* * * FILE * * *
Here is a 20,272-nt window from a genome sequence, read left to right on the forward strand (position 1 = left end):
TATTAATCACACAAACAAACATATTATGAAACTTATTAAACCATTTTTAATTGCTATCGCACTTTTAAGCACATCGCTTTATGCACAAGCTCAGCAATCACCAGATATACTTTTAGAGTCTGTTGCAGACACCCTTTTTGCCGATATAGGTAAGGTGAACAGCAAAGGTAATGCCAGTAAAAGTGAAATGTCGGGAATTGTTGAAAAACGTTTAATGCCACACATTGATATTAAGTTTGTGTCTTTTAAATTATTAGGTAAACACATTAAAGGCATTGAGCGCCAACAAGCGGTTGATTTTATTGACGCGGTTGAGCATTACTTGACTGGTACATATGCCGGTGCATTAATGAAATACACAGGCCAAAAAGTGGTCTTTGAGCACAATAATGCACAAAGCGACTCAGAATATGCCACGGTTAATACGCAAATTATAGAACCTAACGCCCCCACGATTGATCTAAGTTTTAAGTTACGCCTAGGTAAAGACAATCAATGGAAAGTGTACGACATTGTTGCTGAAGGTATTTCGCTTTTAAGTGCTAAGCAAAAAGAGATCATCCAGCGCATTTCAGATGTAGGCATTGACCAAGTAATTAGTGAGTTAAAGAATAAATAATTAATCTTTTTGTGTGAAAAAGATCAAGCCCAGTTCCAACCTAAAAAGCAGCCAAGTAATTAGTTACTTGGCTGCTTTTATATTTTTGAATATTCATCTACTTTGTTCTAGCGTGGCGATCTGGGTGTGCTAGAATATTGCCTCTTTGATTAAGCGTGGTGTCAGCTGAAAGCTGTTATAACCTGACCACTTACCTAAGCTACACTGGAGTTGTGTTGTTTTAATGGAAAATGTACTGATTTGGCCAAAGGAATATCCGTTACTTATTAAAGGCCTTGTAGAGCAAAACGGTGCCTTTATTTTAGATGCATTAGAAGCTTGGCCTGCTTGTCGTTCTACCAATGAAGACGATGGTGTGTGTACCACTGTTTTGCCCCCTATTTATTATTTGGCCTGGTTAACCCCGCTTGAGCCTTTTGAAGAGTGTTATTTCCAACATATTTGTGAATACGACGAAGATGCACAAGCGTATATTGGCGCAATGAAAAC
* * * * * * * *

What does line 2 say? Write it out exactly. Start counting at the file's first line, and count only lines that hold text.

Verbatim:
TATTAATCACACAAACAAACATATTATGAAACTTATTAAACCATTTTTAATTGCTATCGCACTTTTAAGCACATCGCTTTATGCACAAGCTCAGCAATCACCAGATATACTTTTAGAGTCTGTTGCAGACACCCTTTTTGCCGATATAGGTAAGGTGAACAGCAAAGGTAATGCCAGTAAAAGTGAAATGTCGGGAATTGTTGAAAAACGTTTAATGCCACACATTGATATTAAGTTTGTGTCTTTTAAATTATTAGGTAAACACATTAAAGGCATTGAGCGCCAACAAGCGGTTGATTTTATTGACGCGGTTGAGCATTACTTGACTGGTACATATGCCGGTGCATTAATGAAATACACAGGCCAAAAAGTGGTCTTTGAGCACAATAATGCACAAAGCGACTCAGAATATGCCACGGTTAATACGCAAATTATAGAACCTAACGCCCCCACGATTGATCTAAGTTTTAAGTTACGCCTAGGTAAAGACAATCAATGGAAAGTGTACGACATTGTTGCTGAAGGTATTTCGCTTTTAAGTGCTAAGCAAAAAGAGATCATCCAGCGCATTTCAGATGTAGGCATTGACCAAGTAATTAGTGAGTTAAAGAATAAATAATTAATCTTTTTGTGTGAAAAAGATCAAGCCCAGTTCCAACCTAAAAAGCAGCCAAGTAATTAGTTACTTGGCTGCTTTTATATTTTTGAATATTCATCTACTTTGTTCTAGCGTGGCGATCTGGGTGTGCTAGAATATTGCCTCTTTGATTAAGCGTGGTGTCAGCTGAAAGCTGTTATAACCTGACCACTTACCTAAGCTACACTGGAGTTGTGTTGTTTTAATGGAAAATGTACTGATTTGGCCAAAGGAATATCCGTTACTTATTAAAGGCCTTGTAGAGCAAAACGGTGCCTTTATTTTAGATGCATTAGAAGCTTGGCCTGCTTGTCGTTCTACCAATGAAGACGATGGTGTGTGTACCACTGTTTTGCCCCCTATTTATTATTTGGCCTGGTTAACCCCGCTTGAGCCTTTTGAAGAGTGTTATTTCCAACATATTTGTGAATACGACGAAGATGCACAAGCGTATATTGGCGCAATGAAAAC